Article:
There are Constitutional provisions in the US restricting how laws can interact with religion. Though there’s an under-appreciated distinction between policies and the reasons behind policies. This comes up when people talk about the political compass too. Someone could be, say, authoritarian-left for a variety of different, even contrary reasons. But if you’re just trying to measure the concrete policies people support, then the motivations are abstracted away.

Likewise, people have all sorts of motivations for voting the way that they do. Many people, citizens and legislators, look to religion for guidance on which ways to vote. And if it’s something like what to set the income tax rates at or whether usury ought to be legal, then that’s a thing people can do. (There is some slippery room with legislators openly voting based on religious beliefs for policies without religious content, but even then, most people will let their values or morality tell them how to vote, and many people get those values from religion. You’re just one step removed.)

So in the sense of whether the Bible is the document that the agents of the state are supposed to consult in governing the country, no, of course not. You look to the laws and the will of the people. However, most of the people behind the laws and will are Christians. You might not like that. I’m not arguing whether that’s a thing worth trying to change, but for now, it is the case, and it will almost certainly be the case for at least several more years. So even if you think a long-term strategy of diminishing Christianity or religion in general is good, short-term solutions to urgent problems are also needed.

Public opinion and outcry does seem to have some effect on what the US government does. (Just yesterday Trump signed an order to keep families together. This may have been the Republican plan all along, but nonetheless, the plan at least had to incorporate public reactions.) So, to get good outcomes, we should include persuading the public to support the right policies. To do this requires appealing to the values people have. (We should also try to instill better values, but, again, that’s a long-term move.) In this case, adherence to the values of Christianity is a value a lot of people already have, and Jesus is pretty clear on this topic. So even if you or I think the Bible is not the document to look at for guidance in organizing society, plenty of people do, and they’re going to act as such. So we may as well point out that Jesus said to be good to people, as well as other things condemning pretty much everything ICE and company do.

Now, one might argue that if the majority religion were some other religion that supported these atrocities, then we would want people to steer away from what it says. Sure. We rarely appeal to every value anyway. In that case we would not look to adherence to religious teachings as a value and pick other values to appeal to. We can see this here, anyway. Most people probably take the obtaining of wealth as a value. Taking in refugees does not clearly serve that end. But for our purposes, that just means we don’t appeal to the value of money on this topic.

Some media is better than other media

This article is excellent. I don’t agree with everything in it, but I think it has two very good and important points:
1. If you give up on things like value judgements and expertise, you lose almost all ground you have to say much with oomph. Some things are better than some other things. Aesthetically as well as politically. Media created with nuance and skill is better than kitsch and propaganda. People who spend a lot of time studying a thing do tend to know better than most about that thing. “Elitism” has become such a bad word that we’ve forgotten that it is better to be better.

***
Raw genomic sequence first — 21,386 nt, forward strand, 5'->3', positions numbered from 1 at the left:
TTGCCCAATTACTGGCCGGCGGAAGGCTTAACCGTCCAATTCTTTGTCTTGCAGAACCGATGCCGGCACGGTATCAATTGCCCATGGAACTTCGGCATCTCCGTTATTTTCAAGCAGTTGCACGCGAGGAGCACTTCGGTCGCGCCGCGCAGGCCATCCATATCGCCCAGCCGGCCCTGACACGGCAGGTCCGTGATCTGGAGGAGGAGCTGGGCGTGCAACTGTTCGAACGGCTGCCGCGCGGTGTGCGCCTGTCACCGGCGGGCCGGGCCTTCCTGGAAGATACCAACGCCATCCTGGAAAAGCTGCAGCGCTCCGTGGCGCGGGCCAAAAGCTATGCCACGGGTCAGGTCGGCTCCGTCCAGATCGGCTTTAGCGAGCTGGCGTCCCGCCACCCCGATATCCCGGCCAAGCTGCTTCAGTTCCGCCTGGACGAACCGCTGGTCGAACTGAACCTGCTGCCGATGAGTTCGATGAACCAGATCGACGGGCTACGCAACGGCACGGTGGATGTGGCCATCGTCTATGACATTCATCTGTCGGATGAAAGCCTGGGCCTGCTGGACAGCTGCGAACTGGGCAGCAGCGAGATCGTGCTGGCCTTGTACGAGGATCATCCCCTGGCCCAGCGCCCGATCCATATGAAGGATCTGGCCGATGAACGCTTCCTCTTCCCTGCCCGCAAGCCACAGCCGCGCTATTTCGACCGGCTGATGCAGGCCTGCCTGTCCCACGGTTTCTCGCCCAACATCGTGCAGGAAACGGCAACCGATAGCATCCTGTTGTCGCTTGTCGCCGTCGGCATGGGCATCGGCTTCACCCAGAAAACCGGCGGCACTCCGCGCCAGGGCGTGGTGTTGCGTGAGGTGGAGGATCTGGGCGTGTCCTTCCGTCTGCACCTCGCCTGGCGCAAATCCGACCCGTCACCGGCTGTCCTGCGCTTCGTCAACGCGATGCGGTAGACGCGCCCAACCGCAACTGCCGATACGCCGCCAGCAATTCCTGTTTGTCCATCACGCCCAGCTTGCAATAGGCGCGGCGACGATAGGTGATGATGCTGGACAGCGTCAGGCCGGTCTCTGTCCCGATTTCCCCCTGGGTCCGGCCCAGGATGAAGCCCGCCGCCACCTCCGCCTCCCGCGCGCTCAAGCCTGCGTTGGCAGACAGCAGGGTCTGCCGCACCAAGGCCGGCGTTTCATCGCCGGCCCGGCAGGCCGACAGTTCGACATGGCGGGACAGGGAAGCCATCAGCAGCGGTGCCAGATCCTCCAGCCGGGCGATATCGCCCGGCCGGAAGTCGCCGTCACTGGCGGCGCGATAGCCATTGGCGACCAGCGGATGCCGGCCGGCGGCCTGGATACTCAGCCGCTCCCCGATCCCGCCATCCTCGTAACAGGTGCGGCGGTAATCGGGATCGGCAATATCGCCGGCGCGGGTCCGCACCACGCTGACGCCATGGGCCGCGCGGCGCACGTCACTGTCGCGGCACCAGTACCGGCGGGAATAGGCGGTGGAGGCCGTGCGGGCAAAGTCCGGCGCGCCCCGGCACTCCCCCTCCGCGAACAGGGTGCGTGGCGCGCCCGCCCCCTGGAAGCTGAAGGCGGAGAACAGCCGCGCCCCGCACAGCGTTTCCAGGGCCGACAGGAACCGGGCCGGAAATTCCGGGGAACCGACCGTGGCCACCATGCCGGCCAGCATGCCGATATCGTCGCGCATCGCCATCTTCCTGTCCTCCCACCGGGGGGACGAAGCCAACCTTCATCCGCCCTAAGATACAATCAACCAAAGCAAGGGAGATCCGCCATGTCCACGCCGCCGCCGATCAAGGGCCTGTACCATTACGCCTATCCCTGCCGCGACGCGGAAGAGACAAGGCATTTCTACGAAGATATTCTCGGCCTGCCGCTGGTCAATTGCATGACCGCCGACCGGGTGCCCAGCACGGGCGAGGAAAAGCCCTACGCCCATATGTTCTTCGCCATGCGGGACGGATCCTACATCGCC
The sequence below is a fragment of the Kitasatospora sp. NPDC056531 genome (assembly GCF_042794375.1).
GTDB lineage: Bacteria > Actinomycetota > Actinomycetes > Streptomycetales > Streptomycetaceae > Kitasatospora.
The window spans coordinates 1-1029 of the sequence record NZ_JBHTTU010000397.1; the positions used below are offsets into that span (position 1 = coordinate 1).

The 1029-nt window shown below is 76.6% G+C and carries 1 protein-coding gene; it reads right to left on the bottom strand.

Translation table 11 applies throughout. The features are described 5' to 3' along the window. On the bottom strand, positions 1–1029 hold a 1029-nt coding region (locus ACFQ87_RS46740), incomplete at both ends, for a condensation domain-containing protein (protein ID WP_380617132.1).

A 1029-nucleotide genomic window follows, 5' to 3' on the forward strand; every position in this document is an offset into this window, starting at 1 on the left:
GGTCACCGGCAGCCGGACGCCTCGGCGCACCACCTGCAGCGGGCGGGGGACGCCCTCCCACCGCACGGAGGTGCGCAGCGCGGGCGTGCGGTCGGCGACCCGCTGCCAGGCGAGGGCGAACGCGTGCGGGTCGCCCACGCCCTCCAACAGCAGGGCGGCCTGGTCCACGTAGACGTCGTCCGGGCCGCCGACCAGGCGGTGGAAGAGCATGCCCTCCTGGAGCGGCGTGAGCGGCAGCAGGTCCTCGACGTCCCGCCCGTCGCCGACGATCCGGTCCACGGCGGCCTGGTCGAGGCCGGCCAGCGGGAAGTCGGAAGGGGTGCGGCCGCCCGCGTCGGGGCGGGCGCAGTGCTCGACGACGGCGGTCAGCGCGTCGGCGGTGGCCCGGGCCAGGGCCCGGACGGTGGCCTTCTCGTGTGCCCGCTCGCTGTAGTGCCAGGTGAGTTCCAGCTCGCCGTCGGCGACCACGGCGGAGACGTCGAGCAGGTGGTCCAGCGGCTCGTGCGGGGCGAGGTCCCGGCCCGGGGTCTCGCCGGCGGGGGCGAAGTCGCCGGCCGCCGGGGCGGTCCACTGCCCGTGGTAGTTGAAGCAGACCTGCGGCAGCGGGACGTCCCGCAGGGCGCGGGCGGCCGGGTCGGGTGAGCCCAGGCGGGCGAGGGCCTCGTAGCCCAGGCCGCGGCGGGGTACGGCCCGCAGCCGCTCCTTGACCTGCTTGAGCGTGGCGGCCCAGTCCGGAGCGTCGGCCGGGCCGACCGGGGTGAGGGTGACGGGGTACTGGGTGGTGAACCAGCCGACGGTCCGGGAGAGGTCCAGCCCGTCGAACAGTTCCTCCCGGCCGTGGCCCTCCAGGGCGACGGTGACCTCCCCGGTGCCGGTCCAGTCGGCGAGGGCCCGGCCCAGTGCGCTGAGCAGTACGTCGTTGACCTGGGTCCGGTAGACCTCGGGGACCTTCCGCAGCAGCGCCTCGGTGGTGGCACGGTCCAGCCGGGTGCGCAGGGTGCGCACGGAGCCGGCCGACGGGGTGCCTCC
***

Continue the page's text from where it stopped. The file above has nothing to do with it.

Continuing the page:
2. Texts (and other works, but usually texts) that are difficult and slow, but rewarding, to work through have benefits over fast and easy media. Simple messages are easy to use as rallying cries. For good or bad causes. If something takes no thought to consume, then it usually won’t get much thought in its consumption. This isn’t to say that writing in such a way that is needlessly difficult to understand is a good thing, but works that reward reading slowly and rereading and analysizing are better.

Dragging people down instead of trying to make things better

Perhaps I’ve blogged about this before. The tendency has existed long before social media, but social media makes it even easier to broadcast one’s ressentiment. Today this one popped up in my newsfeed, edited because Facebook and Twitter will use it as the image for this post:

Epipen Ressentiment

See what I did there? The original post suggests that because children’s parents are being charged nefarious costs, drug users should also be charged nefarious costs. That’s, of course, either idiotic (in most cases) or evil (if you’re selling epipens). By crossing out the second sentence, I changed the message. That people are being gouged of their limited resources because they or their children need epinephrine to not die is screwed up.

One might object that they think children are blameless and that drug users deserve worse. Even thinking that, to try to drag the conditions of drug users down instead of to raise the conditions of children up is at best an expression of bitter ressentiment.

And this is, of course, just one form. This shoddy rhetoric also comes up with the minimum wage. Some people will say that, for example, nurses only make $13 an hour, so clearly people working cash registers should make less than $13 an hour. Thinking and speaking that way only drags everyone down. If you want to hold onto that nurses should make more than cashiers, then instead reason that since everyone working should make at least, say, $15 an hour, nurses should make at least $20 an hour. And instead of saying we should make drug users pay up or die, instead say nobody should be forced into such a bad situation.

Moderation in online threads is nice

Brian Leiter, who only opens comments on his blog occasionally and moderates them well, posted a funny list of descriptive laws that mostly speak to this point. Public Facebook pages, Youtube comments, and so on are generally unmoderated or close enough to unmoderated that they turn into complete trash. At most people spamming advertisements, obscenities, and other obvious trash are removed. Forums that also enforce things like staying on topic and actually making a point (if the thread is about arguing) or otherwise contributing a net positive to the conversation are generally better. (Which is why when I have moderation powers over a thread, I’ll cut off post chains that look like they’re going nowhere good, even if to the dismay of the poster.)